Twenty one Years of UK Apple Day, yet a third of our apple orchards have been lost in the last decade

Apples rank as the UK’s second favourite fruit, just behind the banana, and each year we consume roughly 680 thousand tonnes of them. But surprisingly, only one in three (34 per cent) of the apples we eat comes from the UK. This is despite the UK being a prime environment for growing apples and boasting over 2,300 varieties. In the last decade the UK has lost a third (31 per cent) of its apple orchard land; in the last 25 years more than half our apple orchards have disappeared (56 per cent).

The 21st anniversary of UK Apple Day was in October and CPRE asked people to do their bit by biting into a British apple. This challenge was harder then you might think: in a spot online survey of three leading UK supermarkets CPRE found fewer than 1 in 3 (29 per cent) of the apples available were identifiably British. This survey was carried out in peak UK apples season.

Graeme Willis, Local Food Campaigner for CPRE, says: “The rate at which we have lost British apple orchards is crazy. We have one of the best climates for growing apples yet we are importing most of the apples we eat.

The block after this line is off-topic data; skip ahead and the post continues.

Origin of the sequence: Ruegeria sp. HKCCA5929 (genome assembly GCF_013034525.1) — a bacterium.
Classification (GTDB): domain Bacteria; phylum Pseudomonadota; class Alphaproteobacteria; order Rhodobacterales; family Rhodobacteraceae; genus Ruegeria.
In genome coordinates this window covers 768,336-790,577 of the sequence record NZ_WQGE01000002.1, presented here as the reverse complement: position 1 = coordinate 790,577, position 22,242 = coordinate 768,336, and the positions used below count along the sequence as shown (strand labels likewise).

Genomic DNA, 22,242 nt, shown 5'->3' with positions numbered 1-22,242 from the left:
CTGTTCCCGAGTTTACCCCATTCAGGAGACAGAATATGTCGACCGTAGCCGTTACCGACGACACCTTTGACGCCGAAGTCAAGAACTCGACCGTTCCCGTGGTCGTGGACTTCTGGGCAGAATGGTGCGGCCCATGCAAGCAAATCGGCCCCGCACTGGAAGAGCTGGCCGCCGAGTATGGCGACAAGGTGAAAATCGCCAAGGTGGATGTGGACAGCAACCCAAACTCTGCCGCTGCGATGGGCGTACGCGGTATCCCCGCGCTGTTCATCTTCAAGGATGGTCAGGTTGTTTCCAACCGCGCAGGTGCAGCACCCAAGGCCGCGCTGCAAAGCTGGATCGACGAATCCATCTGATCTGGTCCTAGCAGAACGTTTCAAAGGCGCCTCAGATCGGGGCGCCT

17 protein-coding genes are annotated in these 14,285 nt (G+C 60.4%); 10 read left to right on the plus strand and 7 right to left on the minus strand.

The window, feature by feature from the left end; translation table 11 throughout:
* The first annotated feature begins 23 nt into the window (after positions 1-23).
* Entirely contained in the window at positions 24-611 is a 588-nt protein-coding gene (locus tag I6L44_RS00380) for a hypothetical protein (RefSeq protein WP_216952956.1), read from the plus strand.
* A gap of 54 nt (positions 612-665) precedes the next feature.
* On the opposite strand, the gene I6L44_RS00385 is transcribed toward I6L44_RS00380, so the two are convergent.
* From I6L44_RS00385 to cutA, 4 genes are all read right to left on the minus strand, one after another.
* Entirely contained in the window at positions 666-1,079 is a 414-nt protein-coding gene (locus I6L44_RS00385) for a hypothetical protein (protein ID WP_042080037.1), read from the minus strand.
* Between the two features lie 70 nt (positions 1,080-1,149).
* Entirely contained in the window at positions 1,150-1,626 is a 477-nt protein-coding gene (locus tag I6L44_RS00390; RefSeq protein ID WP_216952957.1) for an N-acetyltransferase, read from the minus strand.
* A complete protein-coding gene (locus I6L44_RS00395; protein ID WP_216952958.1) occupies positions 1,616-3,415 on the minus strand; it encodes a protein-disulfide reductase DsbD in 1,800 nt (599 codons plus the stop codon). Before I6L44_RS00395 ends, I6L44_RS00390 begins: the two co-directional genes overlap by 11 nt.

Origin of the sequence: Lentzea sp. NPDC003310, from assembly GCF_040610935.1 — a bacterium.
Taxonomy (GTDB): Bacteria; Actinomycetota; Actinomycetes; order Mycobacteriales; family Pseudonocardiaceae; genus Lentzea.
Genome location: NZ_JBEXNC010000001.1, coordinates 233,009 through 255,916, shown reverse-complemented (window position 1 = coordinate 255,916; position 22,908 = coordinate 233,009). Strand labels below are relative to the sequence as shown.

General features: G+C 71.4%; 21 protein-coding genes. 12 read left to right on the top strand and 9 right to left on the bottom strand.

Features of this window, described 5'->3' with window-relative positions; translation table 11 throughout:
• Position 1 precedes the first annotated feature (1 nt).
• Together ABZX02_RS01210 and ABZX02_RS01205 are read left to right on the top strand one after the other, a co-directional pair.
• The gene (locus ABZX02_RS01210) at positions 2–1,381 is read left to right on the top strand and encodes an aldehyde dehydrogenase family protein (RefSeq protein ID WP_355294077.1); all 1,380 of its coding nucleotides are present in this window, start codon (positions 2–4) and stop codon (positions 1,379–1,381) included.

“We want people to try one of the superb home grown apple varieties first and think twice before reaching for an imported Golden Delicious or a Granny Smith.”

UK apple season runs from July to March. Many varieties are suitable for short term storage making UK apples available for much of the year.

Graeme Willis concluded: “The truth is the UK market is dominated by a few apple varieties and brands, many not grown in this country. Yet, you could eat a different UK apple variety each day for six years and still not try the same one twice. There are as many different tastes as cheese, wine or ale.

“We’re not saying that imported apples are bad, and from wherever it comes, an apple a day is good for us. But by seeking out British apples at their seasonal best we can enjoy them more and do a better job of supporting local producers. It’s better for the environment and for the local economy too.”

Apple Day was celebrated all over the country with local tasting days and other events. People joining in showed their support for the countryside and UK farmers, by trying a sample of the huge and wonderful variety of UK apples and ciders.

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